Self-Organization of Spinal Reflexes through Soft Musculoskeletal Interactions
There has been a long-standing debate on the question of how basic reflexive behaviours in mammals come about. Recently, it has been hypothesized that soft musculoskeletal interactions, such as intrinsic passive dynamics, might play a crucial role in the development of motor control at an early developmental stage. Inspired by the developmental processes, this paper explores a learning framework that enables us to systematically investigate the sensorimotor activity induced in soft musculoskeletal systems, as well as to self-organize a set of decentralized controllers analogue to spinal reflexes in mammals. This paper particularly focuses on three reflexes: the Myotatic reflex, the Reciprocal Inhibition reflex and the Reverse Myotatic reflex. We tested our framework in a simulated pair of soft muscles assembled in an agonist-antagonist arrangement. Our results show that the reflex circuitry as well as the reflex behaviour obtained are consistent with those observed in the mammal spinal cord.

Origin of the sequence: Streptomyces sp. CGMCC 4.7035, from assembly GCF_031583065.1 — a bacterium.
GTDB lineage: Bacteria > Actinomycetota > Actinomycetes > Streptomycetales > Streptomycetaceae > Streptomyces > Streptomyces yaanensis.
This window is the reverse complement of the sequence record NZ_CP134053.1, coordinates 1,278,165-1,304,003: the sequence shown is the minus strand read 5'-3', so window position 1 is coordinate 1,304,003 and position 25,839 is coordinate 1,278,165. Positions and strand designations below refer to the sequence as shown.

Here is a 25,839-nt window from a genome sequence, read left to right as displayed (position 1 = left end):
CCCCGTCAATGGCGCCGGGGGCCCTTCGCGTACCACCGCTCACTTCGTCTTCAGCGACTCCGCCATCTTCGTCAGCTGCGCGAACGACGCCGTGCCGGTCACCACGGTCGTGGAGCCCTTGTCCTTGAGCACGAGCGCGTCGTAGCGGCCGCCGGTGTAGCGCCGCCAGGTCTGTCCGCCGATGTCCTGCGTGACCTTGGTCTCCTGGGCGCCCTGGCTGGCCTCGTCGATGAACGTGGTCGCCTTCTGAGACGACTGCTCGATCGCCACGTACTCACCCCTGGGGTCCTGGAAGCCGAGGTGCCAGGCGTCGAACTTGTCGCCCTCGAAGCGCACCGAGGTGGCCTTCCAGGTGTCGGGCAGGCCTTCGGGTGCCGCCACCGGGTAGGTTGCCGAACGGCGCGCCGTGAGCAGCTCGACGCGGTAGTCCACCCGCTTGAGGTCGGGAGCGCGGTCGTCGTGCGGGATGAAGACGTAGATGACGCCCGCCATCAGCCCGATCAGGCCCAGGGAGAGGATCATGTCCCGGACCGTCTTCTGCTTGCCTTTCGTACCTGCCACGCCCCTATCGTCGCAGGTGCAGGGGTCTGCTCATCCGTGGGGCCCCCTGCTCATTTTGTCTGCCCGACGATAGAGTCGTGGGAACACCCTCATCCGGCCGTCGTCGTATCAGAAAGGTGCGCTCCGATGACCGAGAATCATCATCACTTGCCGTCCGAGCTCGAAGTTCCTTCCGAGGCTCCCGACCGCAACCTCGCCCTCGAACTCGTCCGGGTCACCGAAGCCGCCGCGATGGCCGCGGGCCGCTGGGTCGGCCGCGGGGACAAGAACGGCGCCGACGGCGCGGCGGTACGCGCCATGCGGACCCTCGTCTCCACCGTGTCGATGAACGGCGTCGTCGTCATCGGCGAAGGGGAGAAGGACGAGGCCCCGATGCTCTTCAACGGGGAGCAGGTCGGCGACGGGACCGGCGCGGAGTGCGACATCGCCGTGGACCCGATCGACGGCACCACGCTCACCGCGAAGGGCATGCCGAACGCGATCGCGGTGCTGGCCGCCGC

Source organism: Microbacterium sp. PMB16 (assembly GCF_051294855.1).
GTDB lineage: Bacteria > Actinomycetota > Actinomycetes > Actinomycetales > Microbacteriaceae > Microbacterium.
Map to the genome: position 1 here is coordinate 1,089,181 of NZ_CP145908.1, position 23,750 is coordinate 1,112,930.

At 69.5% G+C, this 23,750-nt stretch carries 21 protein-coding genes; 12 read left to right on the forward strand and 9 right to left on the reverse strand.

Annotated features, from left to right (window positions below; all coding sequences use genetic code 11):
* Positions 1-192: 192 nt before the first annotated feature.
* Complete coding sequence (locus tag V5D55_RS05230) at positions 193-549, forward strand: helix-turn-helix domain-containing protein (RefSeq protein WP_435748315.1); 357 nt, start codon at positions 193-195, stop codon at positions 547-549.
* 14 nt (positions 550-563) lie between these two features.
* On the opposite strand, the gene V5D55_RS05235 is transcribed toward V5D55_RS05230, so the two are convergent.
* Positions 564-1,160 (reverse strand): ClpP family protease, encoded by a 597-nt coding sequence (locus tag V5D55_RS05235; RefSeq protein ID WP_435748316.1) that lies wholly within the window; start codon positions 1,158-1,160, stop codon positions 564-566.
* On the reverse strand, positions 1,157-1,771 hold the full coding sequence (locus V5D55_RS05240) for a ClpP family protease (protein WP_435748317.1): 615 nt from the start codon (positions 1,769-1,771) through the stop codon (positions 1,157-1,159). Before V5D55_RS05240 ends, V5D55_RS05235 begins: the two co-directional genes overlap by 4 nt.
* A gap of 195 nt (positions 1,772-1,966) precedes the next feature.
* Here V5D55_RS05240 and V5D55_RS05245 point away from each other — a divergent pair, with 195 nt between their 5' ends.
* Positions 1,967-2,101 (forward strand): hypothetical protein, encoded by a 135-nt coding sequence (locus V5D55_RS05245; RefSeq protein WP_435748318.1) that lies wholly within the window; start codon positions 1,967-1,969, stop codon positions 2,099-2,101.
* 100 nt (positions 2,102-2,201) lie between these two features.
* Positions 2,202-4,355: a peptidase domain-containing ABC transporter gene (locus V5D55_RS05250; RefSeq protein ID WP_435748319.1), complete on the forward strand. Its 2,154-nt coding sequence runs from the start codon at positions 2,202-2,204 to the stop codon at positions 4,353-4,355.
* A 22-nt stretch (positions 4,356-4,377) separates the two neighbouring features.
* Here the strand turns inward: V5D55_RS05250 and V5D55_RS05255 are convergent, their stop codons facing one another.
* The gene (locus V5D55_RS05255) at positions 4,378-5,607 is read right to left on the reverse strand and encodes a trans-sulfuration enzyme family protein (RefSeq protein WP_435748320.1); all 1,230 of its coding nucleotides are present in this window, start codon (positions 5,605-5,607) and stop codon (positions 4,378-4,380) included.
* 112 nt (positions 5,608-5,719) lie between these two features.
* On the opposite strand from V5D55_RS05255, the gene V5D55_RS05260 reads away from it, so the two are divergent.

Record created on 2012-06-28, modified on 2016-08-09